I’ve always trusted our drinking water, trusted that it was safe, healthy and good for me. After this, that trust is somewhat damaged, although the water company did a great job in being open and honest and warning everyone about what’s going on.
Continue reading Offering reliable and trustworthy information
In cognitive psychology there’s an interesting phenomenon called anchoring. It means that people will always try to anchor new knowledge, problems or issues to existing knowledge and experiences. This not only helps us to remember things better (example: the same math equations work for math, chemistry and physics), but it’s also a big help in problem solving skills. In short: anchoring is a very important part of the process of learning.
Example: when given a problem (‘How do I open this jar that is stuck’?) we automatically try to recall previous similar knowledge (‘A few weeks ago I managed to open one with a knife’) and experiences (‘I have to be careful to use the knife in the right direction, otherwise I’ll end up cutting myself like I did last time’).
This process of anchoring has some interesting and important consequences for teaching Biblical truths in youth ministry: Continue reading Helping your students with ‘anchoring’ new Biblical truths
Making a good youth small group study yourself is time consuming perhaps, but also very rewarding. It gives you more flexibility than bought curricula and you can adapt your study specifically to the needs of your small group. While I don’t believe there’s one right format for good small group studies, I do think there’s a process you can follow to help you create a good study. Here’s what I advice on how to make a good youth small group study:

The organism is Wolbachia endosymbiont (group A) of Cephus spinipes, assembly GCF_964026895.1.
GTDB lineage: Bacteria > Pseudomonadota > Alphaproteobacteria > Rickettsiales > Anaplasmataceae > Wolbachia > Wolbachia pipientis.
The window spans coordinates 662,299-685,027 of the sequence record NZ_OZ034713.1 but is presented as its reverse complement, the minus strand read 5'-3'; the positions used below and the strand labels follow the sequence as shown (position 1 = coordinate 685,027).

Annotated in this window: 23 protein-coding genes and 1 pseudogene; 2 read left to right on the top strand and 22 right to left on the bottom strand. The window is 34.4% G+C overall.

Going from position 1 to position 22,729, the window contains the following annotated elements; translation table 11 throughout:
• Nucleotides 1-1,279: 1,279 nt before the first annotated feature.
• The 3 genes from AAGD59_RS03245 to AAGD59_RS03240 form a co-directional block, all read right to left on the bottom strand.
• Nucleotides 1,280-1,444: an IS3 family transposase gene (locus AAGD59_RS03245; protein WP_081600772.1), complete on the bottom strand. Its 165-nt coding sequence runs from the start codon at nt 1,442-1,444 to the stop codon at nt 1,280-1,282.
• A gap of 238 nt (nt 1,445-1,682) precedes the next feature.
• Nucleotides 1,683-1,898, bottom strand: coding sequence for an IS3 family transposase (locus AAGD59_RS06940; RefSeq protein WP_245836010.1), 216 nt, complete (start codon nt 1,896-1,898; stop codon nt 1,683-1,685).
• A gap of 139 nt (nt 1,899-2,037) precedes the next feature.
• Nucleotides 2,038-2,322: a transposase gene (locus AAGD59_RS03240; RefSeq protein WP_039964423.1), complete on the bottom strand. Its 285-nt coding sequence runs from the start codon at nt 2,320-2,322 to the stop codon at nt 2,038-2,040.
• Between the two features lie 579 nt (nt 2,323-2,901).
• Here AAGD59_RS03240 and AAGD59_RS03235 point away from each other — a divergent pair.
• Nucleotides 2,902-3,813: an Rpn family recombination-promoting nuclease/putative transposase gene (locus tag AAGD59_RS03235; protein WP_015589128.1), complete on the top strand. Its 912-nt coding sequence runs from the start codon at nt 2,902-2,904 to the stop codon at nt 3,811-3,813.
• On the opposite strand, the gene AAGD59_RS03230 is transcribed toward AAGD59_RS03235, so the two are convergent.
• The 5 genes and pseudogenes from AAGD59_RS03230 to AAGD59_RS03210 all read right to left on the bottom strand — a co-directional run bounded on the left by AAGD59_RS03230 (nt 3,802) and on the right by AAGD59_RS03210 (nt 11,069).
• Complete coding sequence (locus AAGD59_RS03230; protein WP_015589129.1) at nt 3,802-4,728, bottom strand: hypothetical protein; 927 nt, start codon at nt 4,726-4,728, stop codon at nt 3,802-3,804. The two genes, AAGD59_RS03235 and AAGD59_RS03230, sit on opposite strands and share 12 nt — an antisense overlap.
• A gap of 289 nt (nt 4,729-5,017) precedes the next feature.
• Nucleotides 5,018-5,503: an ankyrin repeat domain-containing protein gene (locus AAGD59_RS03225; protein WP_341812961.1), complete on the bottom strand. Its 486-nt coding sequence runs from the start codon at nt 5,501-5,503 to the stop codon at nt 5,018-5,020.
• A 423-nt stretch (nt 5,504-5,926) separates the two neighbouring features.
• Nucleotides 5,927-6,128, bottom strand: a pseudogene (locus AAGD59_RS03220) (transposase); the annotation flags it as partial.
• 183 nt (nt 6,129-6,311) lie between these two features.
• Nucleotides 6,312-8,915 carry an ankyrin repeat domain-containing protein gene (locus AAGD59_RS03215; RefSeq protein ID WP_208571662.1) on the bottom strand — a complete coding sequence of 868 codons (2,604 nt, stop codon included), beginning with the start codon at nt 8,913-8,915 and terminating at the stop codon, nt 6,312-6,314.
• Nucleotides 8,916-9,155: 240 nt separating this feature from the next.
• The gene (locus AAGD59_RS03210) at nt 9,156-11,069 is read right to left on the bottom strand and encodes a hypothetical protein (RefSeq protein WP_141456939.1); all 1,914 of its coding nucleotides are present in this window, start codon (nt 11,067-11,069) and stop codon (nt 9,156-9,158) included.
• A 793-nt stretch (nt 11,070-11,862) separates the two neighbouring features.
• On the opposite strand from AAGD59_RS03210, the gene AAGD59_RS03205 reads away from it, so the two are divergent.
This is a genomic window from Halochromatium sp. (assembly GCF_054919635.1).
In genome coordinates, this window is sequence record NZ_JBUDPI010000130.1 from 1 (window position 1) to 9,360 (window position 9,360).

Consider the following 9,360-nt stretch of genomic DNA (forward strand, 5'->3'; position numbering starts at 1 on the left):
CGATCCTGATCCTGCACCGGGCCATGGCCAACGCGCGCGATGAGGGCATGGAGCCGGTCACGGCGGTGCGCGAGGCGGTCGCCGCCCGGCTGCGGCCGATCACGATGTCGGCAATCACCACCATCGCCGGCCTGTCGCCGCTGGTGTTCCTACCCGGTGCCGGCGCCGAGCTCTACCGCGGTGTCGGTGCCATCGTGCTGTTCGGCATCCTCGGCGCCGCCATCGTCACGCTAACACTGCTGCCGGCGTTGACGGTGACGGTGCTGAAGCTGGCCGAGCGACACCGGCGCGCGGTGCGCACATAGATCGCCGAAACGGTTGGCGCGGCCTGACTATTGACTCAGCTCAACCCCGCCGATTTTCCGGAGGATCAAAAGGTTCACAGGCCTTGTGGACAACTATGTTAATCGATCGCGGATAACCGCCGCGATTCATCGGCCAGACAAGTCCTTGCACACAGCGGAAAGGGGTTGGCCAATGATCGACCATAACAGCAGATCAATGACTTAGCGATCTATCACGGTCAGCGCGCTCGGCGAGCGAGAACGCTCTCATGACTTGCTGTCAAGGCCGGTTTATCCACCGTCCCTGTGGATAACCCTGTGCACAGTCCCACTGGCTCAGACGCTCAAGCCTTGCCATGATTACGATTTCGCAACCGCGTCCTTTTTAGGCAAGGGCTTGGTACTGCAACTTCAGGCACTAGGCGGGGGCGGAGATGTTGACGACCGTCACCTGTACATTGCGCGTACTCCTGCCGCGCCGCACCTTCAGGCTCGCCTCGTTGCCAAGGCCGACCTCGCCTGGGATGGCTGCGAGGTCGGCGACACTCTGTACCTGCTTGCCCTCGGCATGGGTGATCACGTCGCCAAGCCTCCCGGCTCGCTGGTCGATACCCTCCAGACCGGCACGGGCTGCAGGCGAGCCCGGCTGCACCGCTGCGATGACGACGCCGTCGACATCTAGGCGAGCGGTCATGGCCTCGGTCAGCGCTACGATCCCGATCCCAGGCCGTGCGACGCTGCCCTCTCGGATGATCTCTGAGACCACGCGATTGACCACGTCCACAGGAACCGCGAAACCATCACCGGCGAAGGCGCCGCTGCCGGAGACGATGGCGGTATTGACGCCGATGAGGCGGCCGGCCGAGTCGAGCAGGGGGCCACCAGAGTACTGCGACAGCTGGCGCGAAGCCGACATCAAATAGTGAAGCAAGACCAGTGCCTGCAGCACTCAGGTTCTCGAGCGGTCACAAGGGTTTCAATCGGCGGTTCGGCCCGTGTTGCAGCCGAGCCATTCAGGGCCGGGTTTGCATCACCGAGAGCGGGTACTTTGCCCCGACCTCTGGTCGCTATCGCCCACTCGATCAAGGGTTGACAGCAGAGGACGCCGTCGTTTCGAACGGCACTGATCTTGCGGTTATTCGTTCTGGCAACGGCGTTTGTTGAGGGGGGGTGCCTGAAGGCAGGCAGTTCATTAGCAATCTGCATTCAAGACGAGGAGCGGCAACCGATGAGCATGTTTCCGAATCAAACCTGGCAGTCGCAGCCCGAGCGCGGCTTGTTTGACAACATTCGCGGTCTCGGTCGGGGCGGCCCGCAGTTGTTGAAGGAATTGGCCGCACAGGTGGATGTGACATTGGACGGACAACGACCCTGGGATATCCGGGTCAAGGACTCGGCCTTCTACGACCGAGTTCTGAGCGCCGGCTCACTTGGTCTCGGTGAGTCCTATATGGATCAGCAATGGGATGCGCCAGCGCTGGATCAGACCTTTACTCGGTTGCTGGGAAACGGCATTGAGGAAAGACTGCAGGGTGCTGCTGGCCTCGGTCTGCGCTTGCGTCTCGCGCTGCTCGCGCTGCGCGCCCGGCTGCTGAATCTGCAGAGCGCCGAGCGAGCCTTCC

Everything you do needs to start in prayer, be imbedded in prayer. Without God’s blessing, the best Bible study in the world won’t make a difference for your students. Make it a habit to spend some real time in prayer before writing a small group study, not just a two minute ‘rescue me’ prayer a few hours before small group starts. Continue reading How to make a good youth small group study
In the church I grew up in, we spent quite some time memorizing Bible verses. We always had vacation Bible weeks for kids where we were taught one or more verses, we did the same every Sunday in Sunday school and even the teen ministry gave it a shot.
But after that, I didn’t devote much attention or time to memorizing Scripture. In the last few years however, I’ve become more and more convinced of the importance of knowing verses, passages and maybe even whole chapters or books from the Bible by head. Continue reading Creative ideas for memorizing Scripture
I was still a college student when I first encountered this image, or drawing actually. My husband and I were part of a Campus Crusade for Christ group and that’s where we first saw it. In the years we spent there, it became sort of funny, because the thing kept popping up in sermons, speeches, talks, Bible studies and testimonies. We referred to it as the ‘Campus-train’ and by the time we left the group, we could draw it off the top of our heads.
It’s a powerful demonstration of the necessity to put the facts first, followed by faith and then feelings. In this postmodern culture with its focus on experiences and ‘what feels good’, the temptation to put feelings first is big. But as we all know, our feelings aren’t reliable and they certainly are no indication or evidence of what God is doing in our lives. It was a deep truth, the depth of which we didn’t even fully realize at that time. Still, we found the image to be a bit silly. Continue reading The lasting power of simple images